Today in History: Feb. 20, John Glenn becomes first American to orbit the Earth


In 1792, President George Washington signed an act creating the United States Post Office Department.

In 1862, William Wallace Lincoln, the 11-year-old son of President Abraham Lincoln and first lady Mary Todd Lincoln, died at the White House, apparently of typhoid fever.

In 1905, the U.S. Supreme Court, in Jacobson v. Massachusetts, upheld, 7-2, compulsory vaccination laws intended to protect the public’s health.

In 1907, President Theodore Roosevelt signed an immigration act which excluded “idiots, imbeciles, feebleminded persons, epileptics, insane persons” from being admitted to the United States.

In 1933, Congress proposed the 21st Amendment to the U.S. Constitution to repeal Prohibition.

In 1938, Anthony Eden resigned as British foreign secretary following Prime Minister Neville Chamberlain’s decision to negotiate with Italian dictator Benito Mussolini.

In 1962, astronaut John Glenn became the first American to orbit the Earth as he flew aboard Project Mercury’s Friendship 7 spacecraft, which circled the globe three times in a flight lasting 4 hours, 55 minutes and 23 seconds before splashing down safely in the Atlantic Ocean 800 miles southeast of Bermuda.

In 1965, America’s Ranger 8 spacecraft crashed on the moon, as planned, after sending back thousands of pictures of the lunar surface.

In 1987, a bomb left by Unabomber Ted Kaczynski exploded behind a computer store in Salt Lake City, seriously injuring store owner Gary Wright.

In 1998, Tara Lipinski of the U.S. won the ladies’ figure skating gold medal at the Nagano Olympics; Michelle Kwan won the silver.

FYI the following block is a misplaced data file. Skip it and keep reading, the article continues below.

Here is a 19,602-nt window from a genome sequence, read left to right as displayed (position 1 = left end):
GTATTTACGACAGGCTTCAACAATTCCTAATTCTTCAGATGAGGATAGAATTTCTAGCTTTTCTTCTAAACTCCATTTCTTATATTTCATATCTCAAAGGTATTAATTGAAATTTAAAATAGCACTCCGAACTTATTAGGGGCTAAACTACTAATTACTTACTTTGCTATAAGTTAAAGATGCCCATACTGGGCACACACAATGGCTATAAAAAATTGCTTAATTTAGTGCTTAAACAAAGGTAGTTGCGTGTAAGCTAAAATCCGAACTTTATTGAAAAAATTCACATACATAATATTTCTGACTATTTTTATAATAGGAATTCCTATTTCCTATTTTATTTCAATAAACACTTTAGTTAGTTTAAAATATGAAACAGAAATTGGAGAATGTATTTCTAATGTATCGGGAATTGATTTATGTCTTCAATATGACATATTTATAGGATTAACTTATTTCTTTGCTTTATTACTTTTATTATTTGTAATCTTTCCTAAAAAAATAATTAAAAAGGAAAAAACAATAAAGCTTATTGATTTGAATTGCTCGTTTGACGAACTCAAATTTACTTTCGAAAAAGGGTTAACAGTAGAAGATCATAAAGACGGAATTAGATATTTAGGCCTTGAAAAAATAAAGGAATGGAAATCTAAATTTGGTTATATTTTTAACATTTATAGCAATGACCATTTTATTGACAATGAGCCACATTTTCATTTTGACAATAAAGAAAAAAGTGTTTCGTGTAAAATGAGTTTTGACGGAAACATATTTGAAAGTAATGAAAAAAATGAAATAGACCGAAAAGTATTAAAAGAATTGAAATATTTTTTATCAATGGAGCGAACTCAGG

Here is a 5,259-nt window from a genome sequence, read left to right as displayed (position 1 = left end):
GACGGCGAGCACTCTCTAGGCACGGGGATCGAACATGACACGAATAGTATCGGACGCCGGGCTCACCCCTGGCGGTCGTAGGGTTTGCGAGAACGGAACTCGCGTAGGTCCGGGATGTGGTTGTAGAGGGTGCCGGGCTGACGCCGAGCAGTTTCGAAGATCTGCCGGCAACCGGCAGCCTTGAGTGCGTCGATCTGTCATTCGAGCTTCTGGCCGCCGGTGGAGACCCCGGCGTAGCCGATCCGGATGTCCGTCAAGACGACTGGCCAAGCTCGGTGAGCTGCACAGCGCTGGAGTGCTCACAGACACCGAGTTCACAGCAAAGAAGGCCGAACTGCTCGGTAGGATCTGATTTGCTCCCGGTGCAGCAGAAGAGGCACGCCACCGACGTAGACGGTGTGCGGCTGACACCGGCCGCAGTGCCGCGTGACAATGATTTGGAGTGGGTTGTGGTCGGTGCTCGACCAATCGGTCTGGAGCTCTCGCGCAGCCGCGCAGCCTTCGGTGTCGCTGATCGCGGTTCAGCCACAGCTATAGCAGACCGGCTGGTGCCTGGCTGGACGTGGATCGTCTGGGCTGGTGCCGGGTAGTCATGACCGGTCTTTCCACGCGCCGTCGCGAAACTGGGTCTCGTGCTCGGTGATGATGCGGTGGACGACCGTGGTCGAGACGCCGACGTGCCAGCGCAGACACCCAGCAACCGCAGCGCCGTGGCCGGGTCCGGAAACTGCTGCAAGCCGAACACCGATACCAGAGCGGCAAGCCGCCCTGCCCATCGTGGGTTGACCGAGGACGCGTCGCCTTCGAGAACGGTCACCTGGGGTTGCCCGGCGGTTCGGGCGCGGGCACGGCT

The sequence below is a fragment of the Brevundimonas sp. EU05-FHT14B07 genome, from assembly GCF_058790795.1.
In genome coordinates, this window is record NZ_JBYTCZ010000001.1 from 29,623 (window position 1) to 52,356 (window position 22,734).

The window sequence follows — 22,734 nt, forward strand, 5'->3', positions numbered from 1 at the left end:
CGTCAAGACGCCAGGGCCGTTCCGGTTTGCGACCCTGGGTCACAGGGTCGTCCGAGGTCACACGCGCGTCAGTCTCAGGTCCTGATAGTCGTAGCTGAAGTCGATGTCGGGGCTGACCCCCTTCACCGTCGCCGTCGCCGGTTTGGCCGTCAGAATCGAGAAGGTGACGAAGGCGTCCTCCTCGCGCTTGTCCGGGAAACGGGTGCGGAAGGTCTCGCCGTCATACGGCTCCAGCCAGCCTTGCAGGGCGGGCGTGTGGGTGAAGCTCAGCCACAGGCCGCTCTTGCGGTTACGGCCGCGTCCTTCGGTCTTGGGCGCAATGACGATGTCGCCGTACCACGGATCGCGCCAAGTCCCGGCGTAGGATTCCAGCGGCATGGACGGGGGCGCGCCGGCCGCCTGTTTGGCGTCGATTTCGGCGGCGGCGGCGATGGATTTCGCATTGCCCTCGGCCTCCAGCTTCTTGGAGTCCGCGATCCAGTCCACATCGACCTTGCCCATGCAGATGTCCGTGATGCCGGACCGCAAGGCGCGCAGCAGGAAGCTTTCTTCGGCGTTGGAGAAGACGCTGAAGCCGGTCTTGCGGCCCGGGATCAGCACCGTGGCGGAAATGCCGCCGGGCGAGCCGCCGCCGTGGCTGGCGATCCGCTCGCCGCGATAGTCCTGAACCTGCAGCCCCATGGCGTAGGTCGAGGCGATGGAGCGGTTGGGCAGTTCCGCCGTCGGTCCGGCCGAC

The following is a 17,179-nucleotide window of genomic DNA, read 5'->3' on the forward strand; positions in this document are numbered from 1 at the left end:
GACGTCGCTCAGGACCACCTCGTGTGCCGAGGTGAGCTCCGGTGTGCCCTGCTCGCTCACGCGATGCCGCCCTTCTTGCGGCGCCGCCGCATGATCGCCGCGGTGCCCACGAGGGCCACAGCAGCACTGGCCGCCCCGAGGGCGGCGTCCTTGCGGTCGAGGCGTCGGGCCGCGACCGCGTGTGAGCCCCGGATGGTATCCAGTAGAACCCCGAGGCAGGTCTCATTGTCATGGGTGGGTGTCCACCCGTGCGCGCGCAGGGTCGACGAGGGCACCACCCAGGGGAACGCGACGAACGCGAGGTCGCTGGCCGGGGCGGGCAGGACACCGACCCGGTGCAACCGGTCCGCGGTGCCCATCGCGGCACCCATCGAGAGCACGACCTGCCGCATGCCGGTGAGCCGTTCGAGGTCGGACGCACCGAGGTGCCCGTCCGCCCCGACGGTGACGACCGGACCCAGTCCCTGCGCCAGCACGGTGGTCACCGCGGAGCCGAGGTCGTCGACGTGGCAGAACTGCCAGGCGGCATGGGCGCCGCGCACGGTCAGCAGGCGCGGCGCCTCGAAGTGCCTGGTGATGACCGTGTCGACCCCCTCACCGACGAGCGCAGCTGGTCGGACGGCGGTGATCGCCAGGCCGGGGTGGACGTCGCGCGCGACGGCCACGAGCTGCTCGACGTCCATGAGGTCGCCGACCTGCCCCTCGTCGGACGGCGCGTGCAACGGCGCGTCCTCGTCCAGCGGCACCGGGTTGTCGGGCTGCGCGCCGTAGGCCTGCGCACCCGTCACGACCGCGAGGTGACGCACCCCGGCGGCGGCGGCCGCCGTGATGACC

In 2003, a fire sparked by pyrotechnics broke out during a concert by the group Great White at The Station nightclub in West Warwick, Rhode Island, killing 100 people and injuring about 200 others.

In 2005, death claimed actor Sandra Dee at age 62; musical actor John Raitt at age 88; and counterculture writer Hunter S. Thompson at age 67.

In 2020, a poll by the Associated Press and the NORC Center for Public Affairs Research found more Americans expressing some concern about catching the flu than about catching the coronavirus.

In 2021, Naomi Osaka won her fourth Grand Slam trophy by pulling away to beat Jennifer Brady 6-4, 6-3 in the Australian Open final.


Racing Hall of Famer Roger Penske is 87.

Singer-songwriter Buffy Sainte-Marie is 83.

Hockey Hall of Famer Phil Esposito is 82.

Senate Minority Leader Mitch McConnell, R-Ky., is 82.

Movie director Mike Leigh is 81.

Actor Brenda Blethyn is 78.

Actor Sandy Duncan is 78.

Actor Peter Strauss is 77.

Rock musician Billy Zoom (X) is 76.

Former British Prime Minister Gordon Brown is 73.

Actor John Voldstad is 73.

Newspaper heiress Patricia Hearst is 70.

Actor Anthony Head is 70.

Country singer Leland Martin is 67.

Actor James Wilby is 66.

Rock musician Sebastian Steinberg is 65.

Comedian Joel Hodgson is 64.

Basketball Hall of Famer Charles Barkley is 61.

Rock musician Ian Brown (Stone Roses) is 61.

Actor French Stewart is 60.

Actor Ron Eldard is 59.

Model Cindy Crawford is 58.

Actor Andrew Shue is 57.

Actor Lili Taylor is 57.

Actor Andrea Savage is 51.

Singer Brian Littrell is 49.

Actor Lauren Ambrose is 46.

Actor Jay Hernandez is 46.

Actor Chelsea Peretti is 46.

Country musician Coy Bowles is 45.

Actor Michael Zegen is 45.

Actor Majandra Delfino is 43.

Actor Jocko Sims is 43.

Singer-musician Chris Thile is 43.

Actor-singer Jessie Mueller is 41.

MLB All-Star pitcher Justin Verlander is 41.

Comedian Trevor Noah is 40.

Actor Jake Richardson is 39.

Actor Daniella Pineda is 37.

Actor Miles Teller is 37.

Singer Rihanna is 36.

Actor Jack Falahee is 35.